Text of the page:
Erik Lorentzen is previously the author of the critical acclaimed book 'Elvis - The King Of Las Vegas' and also the stunning seven-volume series THE ELVIS FILES, truly unlike any Elvis book series that you have seen before. The seven Elvis Files volume 1-7 are a very ambitious project by Erik Lorentzen that will carefully document almost every single day of Elvis' life from 1954 to 1977, covering everything from what he wore on stage, to who he met, rare interviews, candid photos and newly discovered images.
'King Creole: Frame by Frame' Out Now: The new 400-page hardcover book from FTD by authors Erik Lorentzen and Pål Granlund is now released. This is the first volume of an exciting new series from Elvis Files' producer Erik Lorentzen combined with FTD called "Elvis Presley In Hollywood". The second volume will be 'Jailhouse Rock : Frame By Frame' to be released early March.
Each book will contain more than 400 pages and, alongside text written by Mike Eder, many hundreds of stunning, previously unpublished photographs that have been carefully selected by Erik and Pål from their extensive private collections.
Lorentzen also notes that his 'King Creole' book will not repeat any of the images that appeared in the recent FTD book and that the large selection of new unpublished photos come from new collections that they have recently bought, each containing thousands of 'new' Elvis photos!
GO HERE to purchase directly from the author - Only Euro100 or US$130 within Europe INCLUDING Postage - don't be ripped off by other sites.
Taken from the King Creole, Frame By Frame Book..
Producers Hal Wallis and Paul Nathan, were two more of the Paramount Pictures mainstays with King Creole being their best project with Elvis by a fairly wide margin. With Loving You being one of Elvis’ most worthy musicals, and King Creole being a first-rate dramatic role, one has to wonder why they never again gave Elvis a feature that gave him a challenge.
To be fair their sixties Elvis projects (at least until Easy Come, Easy Go) had excellent scenery and big budgets. Perhaps G.I. Blues and Blue Hawaii are excusable being that Elvis was in the army, loved Hawaii, and was given some reasonable songs. Yet even those have cringe worthy moments, most notably in the novelty songs Elvis had to sing. Wallis once commented that the Elvis movies have him the money to make higher budget epics such as Beckett, but the fifties movies there was no reason that they couldn’t make something commercial that was also something that Elvis could be proud of.
Director Michael Curtiz has a reputation for being difficult to work with, but Elvis seemed to thrive under his discipline. Noted for trying to express emotion through angles and wordless expression, Curtiz’ direction brings out subtle nuances in Elvis that were often missing later on.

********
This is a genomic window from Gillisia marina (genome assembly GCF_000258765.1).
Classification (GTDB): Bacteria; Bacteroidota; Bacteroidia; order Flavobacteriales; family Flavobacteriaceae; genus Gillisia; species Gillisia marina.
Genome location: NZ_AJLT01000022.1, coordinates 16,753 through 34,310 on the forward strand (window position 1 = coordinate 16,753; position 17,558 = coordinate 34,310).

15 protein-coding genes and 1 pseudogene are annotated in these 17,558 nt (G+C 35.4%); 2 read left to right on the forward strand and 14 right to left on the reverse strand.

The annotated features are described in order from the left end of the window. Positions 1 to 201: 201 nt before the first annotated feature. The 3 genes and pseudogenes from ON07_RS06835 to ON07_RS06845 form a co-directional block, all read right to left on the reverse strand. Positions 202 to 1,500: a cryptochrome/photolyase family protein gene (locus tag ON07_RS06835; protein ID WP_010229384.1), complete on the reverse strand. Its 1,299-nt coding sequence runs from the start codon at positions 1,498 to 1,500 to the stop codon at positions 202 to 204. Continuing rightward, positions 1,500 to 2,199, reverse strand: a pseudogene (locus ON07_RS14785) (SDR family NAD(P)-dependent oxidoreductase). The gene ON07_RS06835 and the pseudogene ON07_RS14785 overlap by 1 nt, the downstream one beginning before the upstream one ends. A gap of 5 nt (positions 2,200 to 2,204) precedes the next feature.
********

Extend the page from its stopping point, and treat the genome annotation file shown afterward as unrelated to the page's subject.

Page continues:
January 1959 Movieland and TV Times magazine has some interesting quotes from the director that illuminate why he was able to the best out of his young star. “At first, Elvis was so respectful that I secretly suspected he was putting on an act.... but the closer I got to him, the more it struck me that he was a genuine and sincere actor who was the victim of his own publicity snowball.
“Elvis was the first one on the set at 7:30 in the morning, with all his lines learned, always within earshot of the camera so he never had to be called twice. He’s an actor. Yes, he has much to learn, but you can always tell about young people...which ones are going to learn, which ones are going to be tops for a while, then die.
“He came to work, and he wasn’t a weakling who needed a crew of yes-men He didn’t want anyone to tell him he was good...unless he was!
The Elvis Presley I got to know and like, was an amazingly restless, ever-searching young man – pliable, absorbing, with a bounce like a rubber ball. In a way, I found he possessed much the same qualities which Gary Cooper and John Wayne showed when they first started in pictures – with one notable exception. They capitalized, and still capitalize, on an element of awkwardness, while Elvis is agile and resilient, with a smoothness you’d expect only in a veteran.”
And two from the 'Jailhouse Rock Frame By Frame' book -
The Seven-Volume ELVIS FILES series and proposed publishing dates are:
The Elvis Files Vol. 2: 1957-1959, (November 2010)
The Elvis Files Vol. 3: 1960-1964, (April 2010)
The Elvis Files Vol. 4: 1965-1968, (August 2011)
The Elvis Files Vol. 5: 1969-1970, ? 2012
The Elvis Files Vol. 1: 1953-1956, ? 2012
The Elvis Files Vol. 6: 1971-1973,
The Elvis Files Vol. 7: 1974-1977
Click here for more information
- Erik Lorentzen
It seems that the CHEAPEST price for most fans to buy these books is on-line direct through the author’s website. The sheer weight of the book means that it is costly to post.
For more details and purchase information click here to this website> www.elvisfiles.no
Preview by Piers Beagley.
-Copyright EIN December 2011
EIN Website content © Copyright the Elvis Information Network.